Urinary peptidomics in a rodent model of diabetic nephropathy highlights epidermal growth factor as a biomarker for renal deterioration in patients with type 2 diabetes.

Publication Type:

Journal Article


Kidney Int, Volume 89, Issue 5, p.1125-1135 (2016)


Aged, Animals, asb, Biomarkers, Case-Control Studies, Chi-Square Distribution, Creatinine, Diabetes Mellitus, Type 2, Diabetic Nephropathies, Disease Models, Animal, Disease Progression, Enzyme-Linked Immunosorbent Assay, Female, Glomerular Filtration Rate, Humans, Hypertension, Kaplan-Meier Estimate, Kidney, Logistic Models, Male, Mass Spectrometry, Middle Aged, Multivariate Analysis, Odds Ratio, Predictive Value of Tests, Proteinuria, Proteomics, Rats, Transgenic, Receptor, Epidermal Growth Factor, Receptor, ErbB-2, Risk Factors, Scotland, Urinalysis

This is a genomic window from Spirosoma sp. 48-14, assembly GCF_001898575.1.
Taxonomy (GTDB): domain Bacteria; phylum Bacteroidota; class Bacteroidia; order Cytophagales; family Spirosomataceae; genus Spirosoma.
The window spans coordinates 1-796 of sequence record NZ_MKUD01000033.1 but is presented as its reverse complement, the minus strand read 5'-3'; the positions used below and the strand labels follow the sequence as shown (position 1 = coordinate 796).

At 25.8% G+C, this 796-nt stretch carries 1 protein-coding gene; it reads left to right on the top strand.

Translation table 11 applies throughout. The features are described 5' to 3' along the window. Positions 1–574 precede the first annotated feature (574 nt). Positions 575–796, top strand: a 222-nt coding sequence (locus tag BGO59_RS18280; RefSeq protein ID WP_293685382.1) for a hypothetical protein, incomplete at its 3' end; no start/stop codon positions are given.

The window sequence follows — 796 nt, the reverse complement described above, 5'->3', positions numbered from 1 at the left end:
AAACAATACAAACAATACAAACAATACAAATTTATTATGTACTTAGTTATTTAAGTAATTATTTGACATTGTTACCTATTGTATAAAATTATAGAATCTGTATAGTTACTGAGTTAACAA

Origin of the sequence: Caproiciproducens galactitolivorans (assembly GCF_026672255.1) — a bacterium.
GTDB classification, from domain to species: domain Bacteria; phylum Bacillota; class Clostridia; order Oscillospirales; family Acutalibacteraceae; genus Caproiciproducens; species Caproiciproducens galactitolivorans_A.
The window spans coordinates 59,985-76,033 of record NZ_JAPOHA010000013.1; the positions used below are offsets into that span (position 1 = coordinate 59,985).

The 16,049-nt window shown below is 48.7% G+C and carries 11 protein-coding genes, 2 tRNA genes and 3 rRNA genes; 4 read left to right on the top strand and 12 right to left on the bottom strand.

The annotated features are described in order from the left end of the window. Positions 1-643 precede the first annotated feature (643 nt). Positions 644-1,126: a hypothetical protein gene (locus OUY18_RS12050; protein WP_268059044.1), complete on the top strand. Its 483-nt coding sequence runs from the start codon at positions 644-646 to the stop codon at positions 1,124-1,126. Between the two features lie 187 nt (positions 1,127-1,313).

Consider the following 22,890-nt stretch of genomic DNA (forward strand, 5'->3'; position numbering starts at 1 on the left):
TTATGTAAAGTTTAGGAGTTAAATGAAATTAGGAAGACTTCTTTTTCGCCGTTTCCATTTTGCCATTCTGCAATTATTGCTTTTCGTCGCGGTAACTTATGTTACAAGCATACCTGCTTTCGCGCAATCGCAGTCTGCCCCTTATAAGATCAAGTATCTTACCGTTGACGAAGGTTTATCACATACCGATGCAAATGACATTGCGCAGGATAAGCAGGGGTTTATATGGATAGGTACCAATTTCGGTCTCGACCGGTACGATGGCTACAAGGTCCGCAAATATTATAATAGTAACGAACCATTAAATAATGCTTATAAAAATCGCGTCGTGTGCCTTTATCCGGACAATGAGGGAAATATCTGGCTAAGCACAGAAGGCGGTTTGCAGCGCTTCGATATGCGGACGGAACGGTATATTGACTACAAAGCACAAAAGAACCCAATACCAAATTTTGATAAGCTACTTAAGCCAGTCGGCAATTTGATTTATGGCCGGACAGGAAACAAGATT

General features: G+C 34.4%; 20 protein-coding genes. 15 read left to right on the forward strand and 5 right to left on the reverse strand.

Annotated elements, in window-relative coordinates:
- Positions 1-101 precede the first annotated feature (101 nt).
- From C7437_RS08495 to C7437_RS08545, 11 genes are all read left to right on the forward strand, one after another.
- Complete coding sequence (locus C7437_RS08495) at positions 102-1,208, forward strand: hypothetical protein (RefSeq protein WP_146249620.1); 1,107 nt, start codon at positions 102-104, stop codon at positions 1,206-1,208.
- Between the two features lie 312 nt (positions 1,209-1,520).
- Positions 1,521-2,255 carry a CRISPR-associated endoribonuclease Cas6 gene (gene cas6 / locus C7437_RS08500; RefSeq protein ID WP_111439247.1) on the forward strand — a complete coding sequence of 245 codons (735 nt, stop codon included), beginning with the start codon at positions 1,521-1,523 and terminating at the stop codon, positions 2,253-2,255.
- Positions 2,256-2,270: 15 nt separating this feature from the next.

Many diabetic patients suffer from declining renal function without developing albuminuria. To identify alternative biomarkers for diabetic nephropathy (DN) we performed urinary peptidomic analysis in a rodent model in which hyperglycemia and hypertension synergize to promote renal pathologic changes consistent with human DN. We identified 297 increased and 15 decreased peptides in the urine of rats with DN compared with controls, including peptides derived from proteins associated with DN and novel candidate biomarkers. We confirmed by ELISA that one of the parent proteins, urinary epidermal growth factor (uEGF), was more than 2-fold reduced in rats with DN in comparison with controls. To assess the clinical utility of uEGF we examined renal outcomes in 642 participants from the Edinburgh Type 2 Diabetes Study who were normoalbuminuric and had preserved renal function at baseline. After adjustment for established renal risk factors, a lower uEGF to creatinine ratio was associated with new-onset estimated glomerular filtration rate less than 60 ml/min per 1.73m(2) (odds ratio 0.48; 95% confidence interval, 0.26-0.90), rapid (over 5% per annum) decline in renal function (odds ratio 0.44; 95% confidence interval, 0.27-0.72) or the composite of both outcomes (odds ratio 0.38; 95% confidence interval, 0.24-0.62). Thus, the utility of a low uEGF to creatinine ratio as a biomarker of progressive decline in renal function in normoalbuminuric patients should be assessed in additional populations.